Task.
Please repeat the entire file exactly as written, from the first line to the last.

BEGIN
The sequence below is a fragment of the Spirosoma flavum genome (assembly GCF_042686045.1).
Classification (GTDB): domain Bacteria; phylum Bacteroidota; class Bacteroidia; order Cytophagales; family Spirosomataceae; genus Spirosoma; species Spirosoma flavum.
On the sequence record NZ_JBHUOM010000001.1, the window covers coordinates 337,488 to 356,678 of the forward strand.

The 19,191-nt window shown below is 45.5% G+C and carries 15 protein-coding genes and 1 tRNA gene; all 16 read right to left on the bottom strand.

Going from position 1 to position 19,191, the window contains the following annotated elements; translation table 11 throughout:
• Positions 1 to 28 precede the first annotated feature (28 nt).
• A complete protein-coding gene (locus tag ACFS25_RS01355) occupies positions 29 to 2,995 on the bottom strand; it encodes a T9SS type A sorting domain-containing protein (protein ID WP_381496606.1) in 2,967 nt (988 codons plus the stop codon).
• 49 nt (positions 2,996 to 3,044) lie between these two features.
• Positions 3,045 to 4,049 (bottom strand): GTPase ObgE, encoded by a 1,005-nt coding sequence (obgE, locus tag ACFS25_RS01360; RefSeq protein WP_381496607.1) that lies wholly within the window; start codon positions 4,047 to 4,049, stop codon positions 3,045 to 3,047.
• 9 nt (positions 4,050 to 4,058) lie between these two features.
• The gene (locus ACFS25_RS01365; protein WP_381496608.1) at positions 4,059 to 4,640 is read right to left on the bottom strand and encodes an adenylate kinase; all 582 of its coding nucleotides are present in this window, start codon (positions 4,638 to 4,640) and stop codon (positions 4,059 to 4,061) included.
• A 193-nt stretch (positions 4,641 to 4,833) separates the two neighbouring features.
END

The sequence below is a fragment of the Spirosoma flavum genome (assembly GCF_042686045.1).
Classification (GTDB): domain Bacteria; phylum Bacteroidota; class Bacteroidia; order Cytophagales; family Spirosomataceae; genus Spirosoma; species Spirosoma flavum.
On the sequence record NZ_JBHUOM010000001.1, the window covers coordinates 337,488 to 356,678 of the forward strand.

The 19,191-nt window shown below is 45.5% G+C and carries 15 protein-coding genes and 1 tRNA gene; all 16 read right to left on the bottom strand.

Going from position 1 to position 19,191, the window contains the following annotated elements; translation table 11 throughout:
• Positions 1 to 28 precede the first annotated feature (28 nt).
• A complete protein-coding gene (locus tag ACFS25_RS01355) occupies positions 29 to 2,995 on the bottom strand; it encodes a T9SS type A sorting domain-containing protein (protein ID WP_381496606.1) in 2,967 nt (988 codons plus the stop codon).
• 49 nt (positions 2,996 to 3,044) lie between these two features.
• Positions 3,045 to 4,049 (bottom strand): GTPase ObgE, encoded by a 1,005-nt coding sequence (obgE, locus tag ACFS25_RS01360; RefSeq protein WP_381496607.1) that lies wholly within the window; start codon positions 4,047 to 4,049, stop codon positions 3,045 to 3,047.
• 9 nt (positions 4,050 to 4,058) lie between these two features.
• The gene (locus ACFS25_RS01365; protein WP_381496608.1) at positions 4,059 to 4,640 is read right to left on the bottom strand and encodes an adenylate kinase; all 582 of its coding nucleotides are present in this window, start codon (positions 4,638 to 4,640) and stop codon (positions 4,059 to 4,061) included.
• A 193-nt stretch (positions 4,641 to 4,833) separates the two neighbouring features.